Nonetheless it was this same Cromwell who paved the way for the parliamentarism and democracy of the two subsequent centuries. In revenge for Cromwell’s execution of Charles I, Charles II swung Cromwell’s corpse up on the gallows. But pre-Cromwellian society could not be re-established by any restoration. The works of Cromwell could not be liquidated by the thievish legislation of the Restoration because what has been written with the sword cannot be wiped out by the pen. This, the converse of the proverb, is far truer, at least so far as the sword of revolution is concerned.
As an illustration of the inter-relations between “law” and “force” in an era of social overturns the Long Parliament will always retain an especial interest, undergoing as it did for twenty years all the vicissitudes of the course of events, reflecting in itself the shocks of class forces, truncated from the right and the left, first rising up against the King, then receiving a slap in the eye from its own armed servants, twice dispersed and twice recalled, now commanding and now demeaning itself, before finally obtaining the opportunity of passing the act of its own dissolution.
Whether the proletarian revolution will have its own “long” parliament we do not know. It is highly likely that it will confine itself to a short parliament. However it will the more surely achieve this the better it masters the lessons of Cromwell’s era.
On the second and genuinely proletarian revolutionary tradition we shall here say but a few words.
The era of Chartism is immortal in that over the course of a decade it gives us in condensed and diagrammatic form the whole gamut of proletarian struggle – from petitions in parliament to armed insurrection. All the fundamental problems of the class movement of the proletariat – the inter-relation between parliamentary and extra-parliamentary activity, the role of universal suffrage, trade unions and co-operation, the significance of the general strike and its relation to armed insurrection, even the inter-relation between the proletariat and the peasantry – were not only crystallised out of the progress of the Chartist mass movement but found out their principled answer. Theoretically this answer was far from always irreproachable in its basis, the conclusions were not always fully drawn and in the movement as a whole and in its theoretical expression there was much that was immature and unfinished. Nonetheless the revolutionary slogans and methods of Chartism are even today, if critically dissected, infinitely higher than the sickly sweet eclecticism of the MacDonalds and the economic obtuseness of the Webbs.
To use a hazardous comparison then, it can be said that the Chartist movement resembles a prelude which contains in an undeveloped form the musical theme of the whole opera. In this sense the British working class can and must see in Chartism not only its past but also its future. As the Chartists tossed the sentimental preachers of “moral force” aside and gathered the masses behind the banner of revolution, so the British proletariat is faced with ejecting reformists, democrats and pacifists from its midst and rallying to the banner of a revolutionary overturn.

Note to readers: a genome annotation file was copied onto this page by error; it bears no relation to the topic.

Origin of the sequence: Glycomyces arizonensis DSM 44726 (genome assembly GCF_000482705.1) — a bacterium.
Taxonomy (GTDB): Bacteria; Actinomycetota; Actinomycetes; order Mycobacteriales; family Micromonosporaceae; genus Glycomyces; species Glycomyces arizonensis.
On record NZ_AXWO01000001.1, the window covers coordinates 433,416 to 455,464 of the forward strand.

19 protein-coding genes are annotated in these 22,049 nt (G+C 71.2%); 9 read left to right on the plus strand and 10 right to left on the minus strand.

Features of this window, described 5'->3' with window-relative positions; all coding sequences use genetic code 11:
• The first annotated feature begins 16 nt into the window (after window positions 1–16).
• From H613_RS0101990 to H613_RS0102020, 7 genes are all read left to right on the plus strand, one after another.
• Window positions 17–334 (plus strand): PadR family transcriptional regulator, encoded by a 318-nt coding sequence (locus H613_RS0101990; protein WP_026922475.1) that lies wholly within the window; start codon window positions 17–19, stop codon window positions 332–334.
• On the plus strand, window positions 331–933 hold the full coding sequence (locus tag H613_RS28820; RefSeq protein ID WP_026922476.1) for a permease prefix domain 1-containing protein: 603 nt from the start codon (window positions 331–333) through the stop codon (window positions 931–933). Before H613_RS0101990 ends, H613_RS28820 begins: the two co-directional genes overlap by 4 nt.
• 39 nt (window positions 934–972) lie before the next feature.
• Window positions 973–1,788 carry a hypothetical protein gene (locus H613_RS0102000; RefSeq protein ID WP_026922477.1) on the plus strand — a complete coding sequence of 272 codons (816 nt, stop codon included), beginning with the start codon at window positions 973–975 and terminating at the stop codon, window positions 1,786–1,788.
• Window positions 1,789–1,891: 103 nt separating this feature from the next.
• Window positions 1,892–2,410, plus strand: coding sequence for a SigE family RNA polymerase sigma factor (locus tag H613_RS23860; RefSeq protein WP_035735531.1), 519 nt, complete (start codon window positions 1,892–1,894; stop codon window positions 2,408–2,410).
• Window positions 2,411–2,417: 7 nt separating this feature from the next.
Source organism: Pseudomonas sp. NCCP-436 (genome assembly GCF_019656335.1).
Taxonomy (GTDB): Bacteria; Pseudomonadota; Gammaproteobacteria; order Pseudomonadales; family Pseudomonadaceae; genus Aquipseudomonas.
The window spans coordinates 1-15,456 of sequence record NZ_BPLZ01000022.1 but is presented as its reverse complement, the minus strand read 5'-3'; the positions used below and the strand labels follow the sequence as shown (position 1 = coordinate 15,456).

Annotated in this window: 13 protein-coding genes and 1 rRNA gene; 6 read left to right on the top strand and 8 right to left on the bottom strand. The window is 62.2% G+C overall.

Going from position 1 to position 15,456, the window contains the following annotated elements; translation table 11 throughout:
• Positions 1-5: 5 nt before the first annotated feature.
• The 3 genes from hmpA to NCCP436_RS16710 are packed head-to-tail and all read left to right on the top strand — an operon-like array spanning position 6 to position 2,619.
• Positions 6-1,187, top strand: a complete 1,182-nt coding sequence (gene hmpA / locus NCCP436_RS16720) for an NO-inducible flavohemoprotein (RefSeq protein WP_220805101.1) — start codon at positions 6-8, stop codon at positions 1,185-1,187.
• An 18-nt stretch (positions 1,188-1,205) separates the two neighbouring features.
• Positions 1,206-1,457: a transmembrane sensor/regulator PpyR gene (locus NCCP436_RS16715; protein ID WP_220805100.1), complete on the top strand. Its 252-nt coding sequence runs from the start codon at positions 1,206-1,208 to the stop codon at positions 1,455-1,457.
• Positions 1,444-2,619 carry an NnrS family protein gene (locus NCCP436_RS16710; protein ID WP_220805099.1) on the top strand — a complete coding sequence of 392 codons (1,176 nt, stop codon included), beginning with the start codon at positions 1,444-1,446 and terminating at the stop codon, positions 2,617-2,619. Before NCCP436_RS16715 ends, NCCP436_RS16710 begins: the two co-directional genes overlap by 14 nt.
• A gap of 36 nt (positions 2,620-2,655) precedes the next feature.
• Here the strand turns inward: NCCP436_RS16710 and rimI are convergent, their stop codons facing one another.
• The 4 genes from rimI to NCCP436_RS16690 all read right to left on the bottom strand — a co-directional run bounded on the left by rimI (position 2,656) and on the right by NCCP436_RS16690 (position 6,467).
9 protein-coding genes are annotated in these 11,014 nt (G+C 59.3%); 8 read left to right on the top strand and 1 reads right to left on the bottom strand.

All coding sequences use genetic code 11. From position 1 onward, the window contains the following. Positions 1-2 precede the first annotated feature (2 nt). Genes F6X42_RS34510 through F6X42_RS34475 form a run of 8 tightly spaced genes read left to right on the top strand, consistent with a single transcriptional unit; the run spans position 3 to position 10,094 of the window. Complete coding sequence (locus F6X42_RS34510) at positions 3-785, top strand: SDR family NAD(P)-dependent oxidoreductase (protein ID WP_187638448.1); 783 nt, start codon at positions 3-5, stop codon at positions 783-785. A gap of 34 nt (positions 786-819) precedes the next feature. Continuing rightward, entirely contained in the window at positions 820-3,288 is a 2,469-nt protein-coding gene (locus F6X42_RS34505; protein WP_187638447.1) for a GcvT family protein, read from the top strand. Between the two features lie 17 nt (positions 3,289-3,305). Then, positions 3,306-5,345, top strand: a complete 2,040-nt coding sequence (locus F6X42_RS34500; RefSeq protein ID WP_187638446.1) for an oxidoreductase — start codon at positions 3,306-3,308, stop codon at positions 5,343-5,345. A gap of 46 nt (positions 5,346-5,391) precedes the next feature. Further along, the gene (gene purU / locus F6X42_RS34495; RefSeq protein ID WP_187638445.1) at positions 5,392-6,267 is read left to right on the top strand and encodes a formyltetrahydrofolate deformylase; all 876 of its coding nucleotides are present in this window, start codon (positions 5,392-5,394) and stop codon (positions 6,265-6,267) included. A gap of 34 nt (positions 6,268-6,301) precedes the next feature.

Chartism did not win a victory not because its methods were incorrect but because it appeared too soon. It was only an historical anticipation. The 1905 revolution also suffered defeat. But its tradition lived on for twelve years and its methods were victorious in October 1917. Chartism is not at all liquidated. History is liquidating Liberalism and prepares to liquidate the pseudo-Labour pacifism precisely so as to give a second birth to Chartism on new, immeasurably broader historical foundations. That is where you have the real national tradition of the British labour movement!
1*. It is curious that, two centuries later, in 1842 in fact, the historian Macaulay as an MP protested against universal suffrage for the very same reasons as Cromwell. – L.D.T.
2*. Macaulay means revolutionary agitators. – L.D.T.
1. Leader of the left wing of the Jacobin coalition in the French Revolution. Called for the king’s execution. Became head of government in the second period of the revolution from 1793 to 1794 characterised by the dictatorship of the petty bourgeoisie supported by the working masses of the capital. He organised the Reign of Terror but was overthrown on the 9th Thermidor (27th July, 1794) by a counter-revolutionary coup and was executed.
2. Alexei Arakcheev was Russian War Secretary and later chief minister from 1812 to 1825 under Alexander I. He kept a meticulous control on every aspect of Russia’s internal affairs and was given the highest responsibility by the Tsar. He designed the so-called “military settlements” where army units were employed in farming on special estates. This and other measures required a high level of bureaucratic and repressive administration which earned Arakcheev notoriety and hatred.